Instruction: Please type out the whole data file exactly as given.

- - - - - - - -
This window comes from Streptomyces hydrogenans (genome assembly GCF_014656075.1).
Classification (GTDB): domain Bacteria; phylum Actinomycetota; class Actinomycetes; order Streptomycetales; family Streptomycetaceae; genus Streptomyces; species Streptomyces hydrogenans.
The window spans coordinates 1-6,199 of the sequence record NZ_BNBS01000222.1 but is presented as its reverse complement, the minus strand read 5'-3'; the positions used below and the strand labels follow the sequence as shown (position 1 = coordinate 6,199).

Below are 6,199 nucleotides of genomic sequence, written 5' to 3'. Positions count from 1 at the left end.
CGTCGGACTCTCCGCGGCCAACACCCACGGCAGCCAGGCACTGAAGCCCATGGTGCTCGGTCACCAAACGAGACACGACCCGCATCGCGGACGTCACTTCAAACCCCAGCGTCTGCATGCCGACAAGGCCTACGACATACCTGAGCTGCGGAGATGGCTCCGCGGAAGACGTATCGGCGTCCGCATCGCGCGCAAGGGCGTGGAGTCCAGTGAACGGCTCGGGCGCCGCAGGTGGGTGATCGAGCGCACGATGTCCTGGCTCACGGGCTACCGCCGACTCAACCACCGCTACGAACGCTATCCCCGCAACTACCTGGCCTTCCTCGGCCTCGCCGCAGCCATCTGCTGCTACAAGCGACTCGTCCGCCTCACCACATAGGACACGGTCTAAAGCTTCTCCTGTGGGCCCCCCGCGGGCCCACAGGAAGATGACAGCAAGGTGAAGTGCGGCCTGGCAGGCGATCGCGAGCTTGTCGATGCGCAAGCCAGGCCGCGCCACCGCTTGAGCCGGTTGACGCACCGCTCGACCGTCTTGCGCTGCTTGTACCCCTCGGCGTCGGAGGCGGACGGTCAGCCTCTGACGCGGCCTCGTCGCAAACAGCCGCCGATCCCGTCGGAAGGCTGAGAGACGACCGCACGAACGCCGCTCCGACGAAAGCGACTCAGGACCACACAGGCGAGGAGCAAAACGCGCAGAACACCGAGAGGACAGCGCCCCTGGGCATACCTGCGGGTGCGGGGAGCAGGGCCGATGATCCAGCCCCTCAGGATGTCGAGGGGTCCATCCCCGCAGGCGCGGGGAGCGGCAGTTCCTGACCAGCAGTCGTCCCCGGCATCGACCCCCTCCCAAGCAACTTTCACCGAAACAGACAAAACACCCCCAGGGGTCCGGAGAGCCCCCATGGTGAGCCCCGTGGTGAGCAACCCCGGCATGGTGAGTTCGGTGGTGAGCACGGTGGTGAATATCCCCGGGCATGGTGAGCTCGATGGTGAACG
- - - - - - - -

This window comes from Streptomyces hydrogenans (genome assembly GCF_014656075.1).
Classification (GTDB): domain Bacteria; phylum Actinomycetota; class Actinomycetes; order Streptomycetales; family Streptomycetaceae; genus Streptomyces; species Streptomyces hydrogenans.
The window spans coordinates 1-6,199 of the sequence record NZ_BNBS01000222.1 but is presented as its reverse complement, the minus strand read 5'-3'; the positions used below and the strand labels follow the sequence as shown (position 1 = coordinate 6,199).

Below are 6,199 nucleotides of genomic sequence, written 5' to 3'. Positions count from 1 at the left end.
CGTCGGACTCTCCGCGGCCAACACCCACGGCAGCCAGGCACTGAAGCCCATGGTGCTCGGTCACCAAACGAGACACGACCCGCATCGCGGACGTCACTTCAAACCCCAGCGTCTGCATGCCGACAAGGCCTACGACATACCTGAGCTGCGGAGATGGCTCCGCGGAAGACGTATCGGCGTCCGCATCGCGCGCAAGGGCGTGGAGTCCAGTGAACGGCTCGGGCGCCGCAGGTGGGTGATCGAGCGCACGATGTCCTGGCTCACGGGCTACCGCCGACTCAACCACCGCTACGAACGCTATCCCCGCAACTACCTGGCCTTCCTCGGCCTCGCCGCAGCCATCTGCTGCTACAAGCGACTCGTCCGCCTCACCACATAGGACACGGTCTAAAGCTTCTCCTGTGGGCCCCCCGCGGGCCCACAGGAAGATGACAGCAAGGTGAAGTGCGGCCTGGCAGGCGATCGCGAGCTTGTCGATGCGCAAGCCAGGCCGCGCCACCGCTTGAGCCGGTTGACGCACCGCTCGACCGTCTTGCGCTGCTTGTACCCCTCGGCGTCGGAGGCGGACGGTCAGCCTCTGACGCGGCCTCGTCGCAAACAGCCGCCGATCCCGTCGGAAGGCTGAGAGACGACCGCACGAACGCCGCTCCGACGAAAGCGACTCAGGACCACACAGGCGAGGAGCAAAACGCGCAGAACACCGAGAGGACAGCGCCCCTGGGCATACCTGCGGGTGCGGGGAGCAGGGCCGATGATCCAGCCCCTCAGGATGTCGAGGGGTCCATCCCCGCAGGCGCGGGGAGCGGCAGTTCCTGACCAGCAGTCGTCCCCGGCATCGACCCCCTCCCAAGCAACTTTCACCGAAACAGACAAAACACCCCCAGGGGTCCGGAGAGCCCCCATGGTGAGCCCCGTGGTGAGCAACCCCGGCATGGTGAGTTCGGTGGTGAGCACGGTGGTGAATATCCCCGGGCATGGTGAGCTCGATGGTGAACG